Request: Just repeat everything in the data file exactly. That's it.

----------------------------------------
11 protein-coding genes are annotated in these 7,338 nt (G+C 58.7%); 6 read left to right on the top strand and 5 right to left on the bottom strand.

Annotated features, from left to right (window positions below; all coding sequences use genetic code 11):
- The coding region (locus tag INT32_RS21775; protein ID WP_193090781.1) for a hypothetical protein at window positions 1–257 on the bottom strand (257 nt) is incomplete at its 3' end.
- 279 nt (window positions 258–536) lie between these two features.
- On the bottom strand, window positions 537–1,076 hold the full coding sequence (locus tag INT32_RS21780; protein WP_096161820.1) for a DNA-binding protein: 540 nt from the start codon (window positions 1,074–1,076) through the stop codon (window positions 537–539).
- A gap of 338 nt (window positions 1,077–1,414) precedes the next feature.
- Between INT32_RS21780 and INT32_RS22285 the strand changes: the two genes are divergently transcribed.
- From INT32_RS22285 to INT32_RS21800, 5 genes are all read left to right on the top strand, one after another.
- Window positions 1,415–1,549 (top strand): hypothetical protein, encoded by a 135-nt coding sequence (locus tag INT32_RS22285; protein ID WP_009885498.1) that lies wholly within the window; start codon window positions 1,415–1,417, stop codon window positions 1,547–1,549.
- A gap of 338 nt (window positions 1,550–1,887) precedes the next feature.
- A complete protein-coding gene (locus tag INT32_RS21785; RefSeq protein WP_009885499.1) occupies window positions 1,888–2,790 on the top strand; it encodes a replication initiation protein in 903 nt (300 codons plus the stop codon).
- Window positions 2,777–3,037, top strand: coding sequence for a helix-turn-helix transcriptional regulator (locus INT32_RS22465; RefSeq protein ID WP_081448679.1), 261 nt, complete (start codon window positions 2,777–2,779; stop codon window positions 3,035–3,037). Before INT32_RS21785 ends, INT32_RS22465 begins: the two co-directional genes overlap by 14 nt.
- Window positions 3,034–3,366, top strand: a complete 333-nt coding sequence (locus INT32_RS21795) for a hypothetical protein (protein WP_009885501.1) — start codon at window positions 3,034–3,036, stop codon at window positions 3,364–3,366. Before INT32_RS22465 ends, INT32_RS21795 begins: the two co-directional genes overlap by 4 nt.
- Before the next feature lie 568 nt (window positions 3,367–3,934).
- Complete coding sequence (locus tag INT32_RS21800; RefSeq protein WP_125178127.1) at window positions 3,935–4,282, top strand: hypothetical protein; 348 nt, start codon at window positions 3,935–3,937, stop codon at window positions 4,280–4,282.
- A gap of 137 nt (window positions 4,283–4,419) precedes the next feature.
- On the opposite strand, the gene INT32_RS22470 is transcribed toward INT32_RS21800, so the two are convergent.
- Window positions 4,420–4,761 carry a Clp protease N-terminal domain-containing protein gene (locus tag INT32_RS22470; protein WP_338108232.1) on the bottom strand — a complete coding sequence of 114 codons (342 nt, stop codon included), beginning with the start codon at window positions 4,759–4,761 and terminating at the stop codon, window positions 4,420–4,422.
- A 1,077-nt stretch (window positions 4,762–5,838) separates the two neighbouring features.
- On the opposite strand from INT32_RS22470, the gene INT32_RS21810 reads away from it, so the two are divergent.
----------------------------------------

11 protein-coding genes are annotated in these 7,338 nt (G+C 58.7%); 6 read left to right on the top strand and 5 right to left on the bottom strand.

Annotated features, from left to right (window positions below; all coding sequences use genetic code 11):
- The coding region (locus tag INT32_RS21775; protein ID WP_193090781.1) for a hypothetical protein at window positions 1–257 on the bottom strand (257 nt) is incomplete at its 3' end.
- 279 nt (window positions 258–536) lie between these two features.
- On the bottom strand, window positions 537–1,076 hold the full coding sequence (locus tag INT32_RS21780; protein WP_096161820.1) for a DNA-binding protein: 540 nt from the start codon (window positions 1,074–1,076) through the stop codon (window positions 537–539).
- A gap of 338 nt (window positions 1,077–1,414) precedes the next feature.
- Between INT32_RS21780 and INT32_RS22285 the strand changes: the two genes are divergently transcribed.
- From INT32_RS22285 to INT32_RS21800, 5 genes are all read left to right on the top strand, one after another.
- Window positions 1,415–1,549 (top strand): hypothetical protein, encoded by a 135-nt coding sequence (locus tag INT32_RS22285; protein ID WP_009885498.1) that lies wholly within the window; start codon window positions 1,415–1,417, stop codon window positions 1,547–1,549.
- A gap of 338 nt (window positions 1,550–1,887) precedes the next feature.
- A complete protein-coding gene (locus tag INT32_RS21785; RefSeq protein WP_009885499.1) occupies window positions 1,888–2,790 on the top strand; it encodes a replication initiation protein in 903 nt (300 codons plus the stop codon).
- Window positions 2,777–3,037, top strand: coding sequence for a helix-turn-helix transcriptional regulator (locus INT32_RS22465; RefSeq protein ID WP_081448679.1), 261 nt, complete (start codon window positions 2,777–2,779; stop codon window positions 3,035–3,037). Before INT32_RS21785 ends, INT32_RS22465 begins: the two co-directional genes overlap by 14 nt.
- Window positions 3,034–3,366, top strand: a complete 333-nt coding sequence (locus INT32_RS21795) for a hypothetical protein (protein WP_009885501.1) — start codon at window positions 3,034–3,036, stop codon at window positions 3,364–3,366. Before INT32_RS22465 ends, INT32_RS21795 begins: the two co-directional genes overlap by 4 nt.
- Before the next feature lie 568 nt (window positions 3,367–3,934).
- Complete coding sequence (locus tag INT32_RS21800; RefSeq protein WP_125178127.1) at window positions 3,935–4,282, top strand: hypothetical protein; 348 nt, start codon at window positions 3,935–3,937, stop codon at window positions 4,280–4,282.
- A gap of 137 nt (window positions 4,283–4,419) precedes the next feature.
- On the opposite strand, the gene INT32_RS22470 is transcribed toward INT32_RS21800, so the two are convergent.
- Window positions 4,420–4,761 carry a Clp protease N-terminal domain-containing protein gene (locus tag INT32_RS22470; protein WP_338108232.1) on the bottom strand — a complete coding sequence of 114 codons (342 nt, stop codon included), beginning with the start codon at window positions 4,759–4,761 and terminating at the stop codon, window positions 4,420–4,422.
- A 1,077-nt stretch (window positions 4,762–5,838) separates the two neighbouring features.
- On the opposite strand from INT32_RS22470, the gene INT32_RS21810 reads away from it, so the two are divergent.